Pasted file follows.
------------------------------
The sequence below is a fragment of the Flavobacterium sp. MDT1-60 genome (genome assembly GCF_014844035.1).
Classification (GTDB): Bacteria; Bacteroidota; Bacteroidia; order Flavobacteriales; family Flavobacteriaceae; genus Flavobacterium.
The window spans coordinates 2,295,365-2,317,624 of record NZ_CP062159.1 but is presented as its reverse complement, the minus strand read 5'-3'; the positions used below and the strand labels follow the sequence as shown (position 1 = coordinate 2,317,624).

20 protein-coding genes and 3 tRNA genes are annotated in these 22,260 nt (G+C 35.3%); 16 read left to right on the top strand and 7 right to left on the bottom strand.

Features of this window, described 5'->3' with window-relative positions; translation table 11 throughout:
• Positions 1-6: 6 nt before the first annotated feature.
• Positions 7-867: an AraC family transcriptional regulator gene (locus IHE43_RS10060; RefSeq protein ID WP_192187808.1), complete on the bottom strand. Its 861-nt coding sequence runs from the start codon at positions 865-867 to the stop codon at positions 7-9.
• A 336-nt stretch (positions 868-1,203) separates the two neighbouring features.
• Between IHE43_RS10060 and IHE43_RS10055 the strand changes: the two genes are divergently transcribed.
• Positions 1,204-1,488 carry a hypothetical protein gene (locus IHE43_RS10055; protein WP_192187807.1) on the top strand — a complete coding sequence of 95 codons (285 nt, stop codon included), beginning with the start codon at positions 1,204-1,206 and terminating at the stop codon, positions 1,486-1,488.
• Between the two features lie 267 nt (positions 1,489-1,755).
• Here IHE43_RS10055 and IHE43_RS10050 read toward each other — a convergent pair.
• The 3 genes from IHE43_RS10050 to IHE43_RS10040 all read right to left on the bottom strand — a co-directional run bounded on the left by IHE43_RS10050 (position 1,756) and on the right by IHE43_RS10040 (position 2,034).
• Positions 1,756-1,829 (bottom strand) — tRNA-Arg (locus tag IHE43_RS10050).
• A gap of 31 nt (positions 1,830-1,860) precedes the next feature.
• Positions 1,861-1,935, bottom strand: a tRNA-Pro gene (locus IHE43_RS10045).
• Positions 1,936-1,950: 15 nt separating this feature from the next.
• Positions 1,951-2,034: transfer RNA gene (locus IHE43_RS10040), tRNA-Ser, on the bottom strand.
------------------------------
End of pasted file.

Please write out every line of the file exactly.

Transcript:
The sequence below is a fragment of the Flavobacterium sp. MDT1-60 genome (genome assembly GCF_014844035.1).
Classification (GTDB): Bacteria; Bacteroidota; Bacteroidia; order Flavobacteriales; family Flavobacteriaceae; genus Flavobacterium.
The window spans coordinates 2,295,365-2,317,624 of record NZ_CP062159.1 but is presented as its reverse complement, the minus strand read 5'-3'; the positions used below and the strand labels follow the sequence as shown (position 1 = coordinate 2,317,624).

20 protein-coding genes and 3 tRNA genes are annotated in these 22,260 nt (G+C 35.3%); 16 read left to right on the top strand and 7 right to left on the bottom strand.

Features of this window, described 5'->3' with window-relative positions; translation table 11 throughout:
• Positions 1-6: 6 nt before the first annotated feature.
• Positions 7-867: an AraC family transcriptional regulator gene (locus IHE43_RS10060; RefSeq protein ID WP_192187808.1), complete on the bottom strand. Its 861-nt coding sequence runs from the start codon at positions 865-867 to the stop codon at positions 7-9.
• A 336-nt stretch (positions 868-1,203) separates the two neighbouring features.
• Between IHE43_RS10060 and IHE43_RS10055 the strand changes: the two genes are divergently transcribed.
• Positions 1,204-1,488 carry a hypothetical protein gene (locus IHE43_RS10055; protein WP_192187807.1) on the top strand — a complete coding sequence of 95 codons (285 nt, stop codon included), beginning with the start codon at positions 1,204-1,206 and terminating at the stop codon, positions 1,486-1,488.
• Between the two features lie 267 nt (positions 1,489-1,755).
• Here IHE43_RS10055 and IHE43_RS10050 read toward each other — a convergent pair.
• The 3 genes from IHE43_RS10050 to IHE43_RS10040 all read right to left on the bottom strand — a co-directional run bounded on the left by IHE43_RS10050 (position 1,756) and on the right by IHE43_RS10040 (position 2,034).
• Positions 1,756-1,829 (bottom strand) — tRNA-Arg (locus tag IHE43_RS10050).
• A gap of 31 nt (positions 1,830-1,860) precedes the next feature.
• Positions 1,861-1,935, bottom strand: a tRNA-Pro gene (locus IHE43_RS10045).
• Positions 1,936-1,950: 15 nt separating this feature from the next.
• Positions 1,951-2,034: transfer RNA gene (locus IHE43_RS10040), tRNA-Ser, on the bottom strand.